Companies can borrow to finance growth, but credit can send a firm into insolvency or death.
On September 23, 2019, for example, Thomas Cook Group went into compulsory liquidation.
The firm was formed in 2007 but its predecessor included Thomas Cook and Son, Thomas Cook AG and MyTravel Group.
The group operated in two separate segments - a tour operator and an airline. The founding company, Thomas Cook and Son, was formed in 1841.
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For a long time, the only credible travellers’ cheque was in the name of Thomas Cook.
This was because of ease of accessibility, safety and worldwide acceptance. It was a firm with 21,000 employees.
On the date it went into compulsory liquidation, there were 600,000 of its customers stranded worldwide, and the United Kingdom had to arrange for repatriation of 150,000 of its citizens stranded abroad.
Thomas Cook was a case of being too old and too big to fail, yet the airline is no more. The sad story is that the company did not collapse due to lack of customers.
To quote the British press, it did not collapse because people stopped taking holidays.
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The situation is similar to our Kenya Airways, where the planes are up in the air, but there is no cash.
Nils Pratley explained the collapse of Thomas Cook in the context of bad management, banks that are unwilling to take risks, Brexit and stiff competition.
However, the two factors that top in explaining the collapse are bad management and huge debt.
The most important asset to any business is a quality manager. Excessive use of debt is itself a poor managerial choice.
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Part of the failure is traced to reliance on the travel agency, while most of the bookings can now be done online.
It reminds us of Kenya Airways’ huge booking offices attracting high rents.
In the UK, it was realised that those who visit booking offices are few and old, over 65 years.
The problem with relying on travel agencies is the long cash flow cycle together with pilferage and huge commissions payable.
It takes time for the travel agency to submit the ticket proceeds to the airline.
Weather and politics affect business and Thomas Cook was no exception.
Brexit negatively impacted on the British and other European travel plans, and such uncertainty dampened credit availability from financial institutions.
Fewer people go on holidays when the weather is hostile.
However, quality managers would have effectively responded to the effects of the weather and Brexit. Managers are paid well to manage unexpected factors that dampen the firm’s performance.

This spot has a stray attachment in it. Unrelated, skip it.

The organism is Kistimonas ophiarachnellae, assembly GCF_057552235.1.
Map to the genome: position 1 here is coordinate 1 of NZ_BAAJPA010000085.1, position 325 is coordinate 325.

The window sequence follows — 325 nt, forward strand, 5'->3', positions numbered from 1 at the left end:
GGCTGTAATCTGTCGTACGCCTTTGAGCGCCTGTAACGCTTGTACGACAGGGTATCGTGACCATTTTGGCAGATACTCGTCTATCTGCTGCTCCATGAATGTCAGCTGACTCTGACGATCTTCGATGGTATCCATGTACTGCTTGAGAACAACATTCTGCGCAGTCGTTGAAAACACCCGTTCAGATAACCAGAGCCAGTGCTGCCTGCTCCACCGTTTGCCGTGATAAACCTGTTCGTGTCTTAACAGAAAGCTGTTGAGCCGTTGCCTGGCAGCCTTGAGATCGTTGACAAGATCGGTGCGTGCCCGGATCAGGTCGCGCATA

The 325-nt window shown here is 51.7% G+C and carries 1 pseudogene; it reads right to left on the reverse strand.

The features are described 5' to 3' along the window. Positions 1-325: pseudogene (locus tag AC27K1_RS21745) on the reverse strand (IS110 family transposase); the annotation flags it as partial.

However, two factors are outstanding to the collapse of this company. One was the merger with My Travel Group Plc that failed to realise expected cost savings, and the mounting debt.
This is a case of a firm that used too much debt and collapsed. In 2017, the financial statement of Thomas Cook Group for the period ended September 30 showed a net debt of £389 million (only £40 million in 1917), a surge of 872.5 per cent.
However, even with this increase, the company experienced a loss of £163 million compared to a profit of £9 million in 2017.
Even with such a high debt, the free cash flow was negative.
It is worth noting that even with operating losses, the management was optimistic about the firm’s profitability to improve.
During the same period, the management remarked that “while the net debt is higher than previously forecast, the lenders remain supportive, and we have secured additional flexibility to ensure we continue to deliver the strategic plan.”
However, the firm had to pay £124 million as interest on cash borrowed. With negative free cash flow, the company had no money for further investments.
Managers must learn how to use debt capital well in financing their operations. Debt, even at zero interest rates can send any firm into a situation it may not pay its bills and debt.
This happens when the value of assets goes down while the amount of debt is constant because the amount borrowed is contractual.
The answer to the cost of debt is in John Tobin’s new theory on debt and interest rate.
It is Tobin’s contention that the standard economic argument that it is demand and supply for money on its own that determines the interest rate, is questionable.
Thomas Cook was faced with falling asset values that were exposed to the debt crisis.
Asset values rise in response to an increase in revenue that the assets generate. The more the revenue, the easier it is to service debt obligations.
-The writer teaches at the University of Nairobi